Source: IBM News Room
New Capabilities Allow Organizations To Reduce Transfer Time For Large Data Files From Hours To As Little As Seconds
Licensed to clients and partners either in the cloud or on premise, Aspera’s high-speed transfer technology reduces transmission times for large files or data sets by up to 99.9 percent – potentially cutting a 26 hour transfer of a 24 gigabyte file, sent halfway around the world, down to just 30 seconds. Aspera’s patented fasp™ technology overcomes inherent bottlenecks in broadband wide area networks that slow the transfer of extremely large files, such as high-definition video or scientific research files, over distance.
Companies today are struggling to manage increasing volumes of structured and unstructured data created by everything from sensors to social media. They must accelerate the velocity of sending and receiving this data to improve competitiveness in a variety of ways – including the ability to more quickly uncover valuable business insights, bring products to market faster and improve employee productivity. This becomes even more critical with the growing adoption of cloud computing, where companies need a more effective way to transport extremely large files to and from cloud platforms. Aspera moves Big Data to, from and within the cloud faster than traditional methods while providing security, bandwidth control and predictability.
Aspera solutions solve data transfer problems across numerous industries and scenarios such as:
“Our experience working with thousands of clients on Big Data projects tells us that companies can better compete and win when they can quickly extract value from massive volumes of data,” said John Mesberg, Vice President, B2B and Commerce Solutions, IBM. “With this acquisition, IBM addresses a key challenge for globally integrated enterprises by allowing them to move large data files much faster to the individuals who need them, wherever in the world they may be.”
“Our team has redefined how the world’s biggest data can be moved quickly, securely and reliably around the world,” said Michelle Munson, president and co-founder, Aspera. “By tapping into IBM’s innovative capabilities and global resources, we will solve ever expanding data movement challenges for our customers now and in the future.”
Aspera advances the transfer of large files where traditional network protocols limit speed and reliability. Typical data transfers over TCP/IP are hampered by network delays or packet loss, even over the fastest broadband networks. Aspera’s fasp protocol delivers the industry’s fastest transmission speeds over any network link regardless of file size, transfer distance or network conditions. Aspera ensures secure encryption of the files in transit or at rest.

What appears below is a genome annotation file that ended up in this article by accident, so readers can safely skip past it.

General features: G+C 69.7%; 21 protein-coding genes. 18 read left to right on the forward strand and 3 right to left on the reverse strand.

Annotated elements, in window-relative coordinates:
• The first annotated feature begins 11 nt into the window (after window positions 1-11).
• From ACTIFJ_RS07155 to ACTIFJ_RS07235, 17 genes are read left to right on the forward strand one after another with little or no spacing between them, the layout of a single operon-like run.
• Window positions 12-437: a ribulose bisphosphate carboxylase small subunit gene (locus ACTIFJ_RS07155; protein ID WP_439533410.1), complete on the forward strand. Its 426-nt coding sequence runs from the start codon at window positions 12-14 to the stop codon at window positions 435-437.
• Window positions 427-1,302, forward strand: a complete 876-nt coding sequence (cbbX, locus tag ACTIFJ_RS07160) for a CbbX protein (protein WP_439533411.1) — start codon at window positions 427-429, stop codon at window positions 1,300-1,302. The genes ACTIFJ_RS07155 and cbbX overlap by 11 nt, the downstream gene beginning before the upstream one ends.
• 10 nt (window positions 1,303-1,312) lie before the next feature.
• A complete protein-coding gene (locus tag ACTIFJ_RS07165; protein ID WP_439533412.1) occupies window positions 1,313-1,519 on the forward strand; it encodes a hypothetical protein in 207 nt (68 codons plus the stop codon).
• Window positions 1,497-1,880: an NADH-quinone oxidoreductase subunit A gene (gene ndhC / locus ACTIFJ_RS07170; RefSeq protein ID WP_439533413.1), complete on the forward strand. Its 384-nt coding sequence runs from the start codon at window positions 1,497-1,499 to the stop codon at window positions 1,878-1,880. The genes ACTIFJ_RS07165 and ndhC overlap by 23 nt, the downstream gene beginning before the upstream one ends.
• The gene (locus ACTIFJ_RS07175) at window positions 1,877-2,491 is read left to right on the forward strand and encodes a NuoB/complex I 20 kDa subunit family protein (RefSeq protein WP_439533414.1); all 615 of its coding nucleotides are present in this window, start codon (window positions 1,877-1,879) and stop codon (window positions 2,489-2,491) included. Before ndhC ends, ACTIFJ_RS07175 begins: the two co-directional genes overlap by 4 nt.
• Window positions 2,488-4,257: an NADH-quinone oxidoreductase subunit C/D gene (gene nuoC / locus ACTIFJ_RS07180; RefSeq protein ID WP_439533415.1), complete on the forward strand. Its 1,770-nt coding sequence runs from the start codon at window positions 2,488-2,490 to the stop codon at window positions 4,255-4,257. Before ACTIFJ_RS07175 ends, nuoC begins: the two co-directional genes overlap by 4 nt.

By combining Aspera with the power of cloud computing, customers have a practical way to transport big data files to and from the cloud. Aspera makes cloud computing even faster, more predictable and more cost effective for big data transfers such as enterprise storage backup, sharing virtual images or bursting to the cloud for increased computing capacity. Its fasp technology is licensed to many leading cloud computing services and will be integrated with IBM’s recently acquired SoftLayer cloud infrastructure later next year.
This acquisition builds on IBM’s Smarter Commerce initiative by allowing businesses to accelerate their digital supply chains between partners and suppliers. This also extends IBM’s market-leading capabilities in Managed File Transfer with a complementary set of capabilities to help enterprises further gain control and oversight of their data transfers.
Aspera recently received an Emmy® award for Outstanding Achievement in Engineering Development in recognition of its fasp protocol. The academy commented that fasp is an “an industry game changer” used by “virtually all the major broadcast television networks, Hollywood studios and CG/animation houses.”
The acquisition of Aspera is subject to customary closing conditions and is expected to close in the first quarter 2014.
IBM Media Relations